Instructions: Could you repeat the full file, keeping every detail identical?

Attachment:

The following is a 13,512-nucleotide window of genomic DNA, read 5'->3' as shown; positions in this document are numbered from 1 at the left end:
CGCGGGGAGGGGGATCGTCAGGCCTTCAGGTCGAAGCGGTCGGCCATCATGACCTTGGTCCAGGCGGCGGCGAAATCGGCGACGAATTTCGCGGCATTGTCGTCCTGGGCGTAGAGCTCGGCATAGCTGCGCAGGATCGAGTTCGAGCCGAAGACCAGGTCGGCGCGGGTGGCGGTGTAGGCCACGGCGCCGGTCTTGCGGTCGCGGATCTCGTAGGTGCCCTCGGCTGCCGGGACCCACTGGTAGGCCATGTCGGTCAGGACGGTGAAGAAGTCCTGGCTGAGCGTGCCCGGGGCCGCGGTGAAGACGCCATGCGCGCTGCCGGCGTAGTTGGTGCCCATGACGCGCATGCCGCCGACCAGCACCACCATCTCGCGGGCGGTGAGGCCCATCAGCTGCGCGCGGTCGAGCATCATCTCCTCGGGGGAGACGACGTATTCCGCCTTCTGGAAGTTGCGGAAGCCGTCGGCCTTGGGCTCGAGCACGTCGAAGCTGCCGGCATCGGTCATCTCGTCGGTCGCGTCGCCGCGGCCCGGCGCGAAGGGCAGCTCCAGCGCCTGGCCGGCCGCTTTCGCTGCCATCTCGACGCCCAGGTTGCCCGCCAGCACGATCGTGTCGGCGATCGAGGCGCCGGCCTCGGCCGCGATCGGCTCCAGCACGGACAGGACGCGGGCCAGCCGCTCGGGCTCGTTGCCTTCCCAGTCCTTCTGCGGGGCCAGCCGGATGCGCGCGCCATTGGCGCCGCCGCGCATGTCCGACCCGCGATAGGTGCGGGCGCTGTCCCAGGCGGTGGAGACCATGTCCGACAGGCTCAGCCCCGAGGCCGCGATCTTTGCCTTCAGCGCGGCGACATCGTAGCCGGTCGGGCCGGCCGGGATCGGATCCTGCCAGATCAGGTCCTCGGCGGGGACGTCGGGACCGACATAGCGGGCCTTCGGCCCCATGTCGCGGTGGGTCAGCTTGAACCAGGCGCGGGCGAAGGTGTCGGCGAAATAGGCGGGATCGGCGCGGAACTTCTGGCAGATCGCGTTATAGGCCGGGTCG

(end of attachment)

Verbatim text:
The following is a 13,512-nucleotide window of genomic DNA, read 5'->3' as shown; positions in this document are numbered from 1 at the left end:
CGCGGGGAGGGGGATCGTCAGGCCTTCAGGTCGAAGCGGTCGGCCATCATGACCTTGGTCCAGGCGGCGGCGAAATCGGCGACGAATTTCGCGGCATTGTCGTCCTGGGCGTAGAGCTCGGCATAGCTGCGCAGGATCGAGTTCGAGCCGAAGACCAGGTCGGCGCGGGTGGCGGTGTAGGCCACGGCGCCGGTCTTGCGGTCGCGGATCTCGTAGGTGCCCTCGGCTGCCGGGACCCACTGGTAGGCCATGTCGGTCAGGACGGTGAAGAAGTCCTGGCTGAGCGTGCCCGGGGCCGCGGTGAAGACGCCATGCGCGCTGCCGGCGTAGTTGGTGCCCATGACGCGCATGCCGCCGACCAGCACCACCATCTCGCGGGCGGTGAGGCCCATCAGCTGCGCGCGGTCGAGCATCATCTCCTCGGGGGAGACGACGTATTCCGCCTTCTGGAAGTTGCGGAAGCCGTCGGCCTTGGGCTCGAGCACGTCGAAGCTGCCGGCATCGGTCATCTCGTCGGTCGCGTCGCCGCGGCCCGGCGCGAAGGGCAGCTCCAGCGCCTGGCCGGCCGCTTTCGCTGCCATCTCGACGCCCAGGTTGCCCGCCAGCACGATCGTGTCGGCGATCGAGGCGCCGGCCTCGGCCGCGATCGGCTCCAGCACGGACAGGACGCGGGCCAGCCGCTCGGGCTCGTTGCCTTCCCAGTCCTTCTGCGGGGCCAGCCGGATGCGCGCGCCATTGGCGCCGCCGCGCATGTCCGACCCGCGATAGGTGCGGGCGCTGTCCCAGGCGGTGGAGACCATGTCCGACAGGCTCAGCCCCGAGGCCGCGATCTTTGCCTTCAGCGCGGCGACATCGTAGCCGGTCGGGCCGGCCGGGATCGGATCCTGCCAGATCAGGTCCTCGGCGGGGACGTCGGGACCGACATAGCGGGCCTTCGGCCCCATGTCGCGGTGGGTCAGCTTGAACCAGGCGCGGGCGAAGGTGTCGGCGAAATAGGCGGGATCGGCGCGGAACTTCTGGCAGATCGCGTTATAGGCCGGGTCG